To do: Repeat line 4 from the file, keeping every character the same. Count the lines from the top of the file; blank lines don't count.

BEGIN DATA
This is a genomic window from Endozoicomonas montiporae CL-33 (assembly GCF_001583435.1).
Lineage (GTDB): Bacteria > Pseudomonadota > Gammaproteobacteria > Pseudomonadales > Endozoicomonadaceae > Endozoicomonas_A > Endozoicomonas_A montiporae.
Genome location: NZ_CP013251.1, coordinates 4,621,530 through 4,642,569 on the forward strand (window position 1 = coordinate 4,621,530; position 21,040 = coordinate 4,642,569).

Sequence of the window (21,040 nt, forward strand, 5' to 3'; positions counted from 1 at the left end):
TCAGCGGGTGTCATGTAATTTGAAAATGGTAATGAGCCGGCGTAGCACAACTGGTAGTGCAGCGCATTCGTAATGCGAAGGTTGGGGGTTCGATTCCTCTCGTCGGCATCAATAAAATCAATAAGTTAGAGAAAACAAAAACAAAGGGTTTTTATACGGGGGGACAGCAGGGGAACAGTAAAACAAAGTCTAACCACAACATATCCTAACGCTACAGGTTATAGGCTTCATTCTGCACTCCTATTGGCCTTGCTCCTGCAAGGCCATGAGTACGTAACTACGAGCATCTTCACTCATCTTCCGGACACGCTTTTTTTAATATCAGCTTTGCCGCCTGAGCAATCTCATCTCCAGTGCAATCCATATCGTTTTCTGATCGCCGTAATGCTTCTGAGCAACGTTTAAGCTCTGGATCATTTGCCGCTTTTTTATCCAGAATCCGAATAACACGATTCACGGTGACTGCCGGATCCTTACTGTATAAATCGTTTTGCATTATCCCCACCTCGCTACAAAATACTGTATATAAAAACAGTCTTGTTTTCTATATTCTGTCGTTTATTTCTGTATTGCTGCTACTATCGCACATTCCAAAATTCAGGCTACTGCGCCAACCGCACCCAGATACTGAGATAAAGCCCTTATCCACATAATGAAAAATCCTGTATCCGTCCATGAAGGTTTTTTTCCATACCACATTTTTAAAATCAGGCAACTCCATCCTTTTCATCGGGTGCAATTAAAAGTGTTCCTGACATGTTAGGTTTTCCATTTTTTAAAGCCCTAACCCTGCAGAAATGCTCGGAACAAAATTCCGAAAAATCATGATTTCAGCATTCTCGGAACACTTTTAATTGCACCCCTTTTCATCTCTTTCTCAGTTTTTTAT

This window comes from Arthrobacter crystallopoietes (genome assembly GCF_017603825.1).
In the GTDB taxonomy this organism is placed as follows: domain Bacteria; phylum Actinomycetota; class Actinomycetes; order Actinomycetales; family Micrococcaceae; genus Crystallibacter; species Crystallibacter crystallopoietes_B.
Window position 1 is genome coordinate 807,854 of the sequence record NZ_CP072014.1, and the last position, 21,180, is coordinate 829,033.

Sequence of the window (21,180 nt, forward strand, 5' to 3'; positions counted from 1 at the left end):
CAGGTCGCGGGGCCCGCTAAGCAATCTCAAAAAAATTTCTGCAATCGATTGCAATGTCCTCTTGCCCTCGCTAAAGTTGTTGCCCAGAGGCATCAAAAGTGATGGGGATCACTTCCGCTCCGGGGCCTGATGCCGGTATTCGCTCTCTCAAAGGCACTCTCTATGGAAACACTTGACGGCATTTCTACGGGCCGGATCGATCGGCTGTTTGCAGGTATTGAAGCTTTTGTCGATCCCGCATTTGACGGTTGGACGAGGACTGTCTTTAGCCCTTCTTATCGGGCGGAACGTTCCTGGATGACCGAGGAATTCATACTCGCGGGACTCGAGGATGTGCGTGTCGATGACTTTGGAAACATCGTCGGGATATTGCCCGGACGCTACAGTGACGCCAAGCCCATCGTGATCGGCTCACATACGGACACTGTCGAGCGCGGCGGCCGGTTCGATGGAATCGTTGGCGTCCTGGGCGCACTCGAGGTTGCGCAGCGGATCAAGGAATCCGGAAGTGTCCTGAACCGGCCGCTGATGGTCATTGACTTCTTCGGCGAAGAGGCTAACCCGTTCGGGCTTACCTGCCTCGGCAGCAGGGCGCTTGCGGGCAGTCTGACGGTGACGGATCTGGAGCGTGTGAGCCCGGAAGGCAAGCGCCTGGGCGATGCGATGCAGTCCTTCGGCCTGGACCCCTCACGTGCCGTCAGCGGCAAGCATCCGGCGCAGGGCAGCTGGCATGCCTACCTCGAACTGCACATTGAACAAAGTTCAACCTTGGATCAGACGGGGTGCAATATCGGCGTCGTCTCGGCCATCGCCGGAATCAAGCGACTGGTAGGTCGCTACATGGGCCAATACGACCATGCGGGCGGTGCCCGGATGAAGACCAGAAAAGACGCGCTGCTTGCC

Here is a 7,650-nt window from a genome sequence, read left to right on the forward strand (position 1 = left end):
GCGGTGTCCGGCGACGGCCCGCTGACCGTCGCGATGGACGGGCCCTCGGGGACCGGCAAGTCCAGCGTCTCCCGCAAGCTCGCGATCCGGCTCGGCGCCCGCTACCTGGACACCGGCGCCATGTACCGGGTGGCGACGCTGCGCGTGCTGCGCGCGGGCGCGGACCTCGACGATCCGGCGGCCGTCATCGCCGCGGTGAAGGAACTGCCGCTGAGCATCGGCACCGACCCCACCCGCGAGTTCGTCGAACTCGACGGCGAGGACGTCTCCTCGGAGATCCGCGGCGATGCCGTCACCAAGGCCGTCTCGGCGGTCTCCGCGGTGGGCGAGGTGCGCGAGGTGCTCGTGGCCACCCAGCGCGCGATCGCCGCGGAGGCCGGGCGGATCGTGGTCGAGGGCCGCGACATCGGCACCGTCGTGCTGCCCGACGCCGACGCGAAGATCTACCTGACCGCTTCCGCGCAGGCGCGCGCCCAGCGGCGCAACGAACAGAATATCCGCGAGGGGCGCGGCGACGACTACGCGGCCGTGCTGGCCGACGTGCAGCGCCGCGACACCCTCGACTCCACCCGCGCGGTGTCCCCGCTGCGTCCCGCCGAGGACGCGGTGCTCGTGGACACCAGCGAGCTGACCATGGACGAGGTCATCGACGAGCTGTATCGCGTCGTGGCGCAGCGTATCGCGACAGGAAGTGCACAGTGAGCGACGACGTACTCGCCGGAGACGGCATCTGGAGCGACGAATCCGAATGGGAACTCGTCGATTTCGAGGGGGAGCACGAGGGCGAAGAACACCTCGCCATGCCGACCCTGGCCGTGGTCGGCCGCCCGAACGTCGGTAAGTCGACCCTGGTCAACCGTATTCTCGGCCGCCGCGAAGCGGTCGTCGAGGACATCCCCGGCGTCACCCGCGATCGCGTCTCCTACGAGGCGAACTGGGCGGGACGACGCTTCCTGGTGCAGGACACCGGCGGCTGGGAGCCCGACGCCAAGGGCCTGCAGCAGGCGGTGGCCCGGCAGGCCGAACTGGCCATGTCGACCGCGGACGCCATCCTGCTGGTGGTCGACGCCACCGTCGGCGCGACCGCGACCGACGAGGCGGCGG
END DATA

Sequence of the window (21,040 nt, forward strand, 5' to 3'; positions counted from 1 at the left end):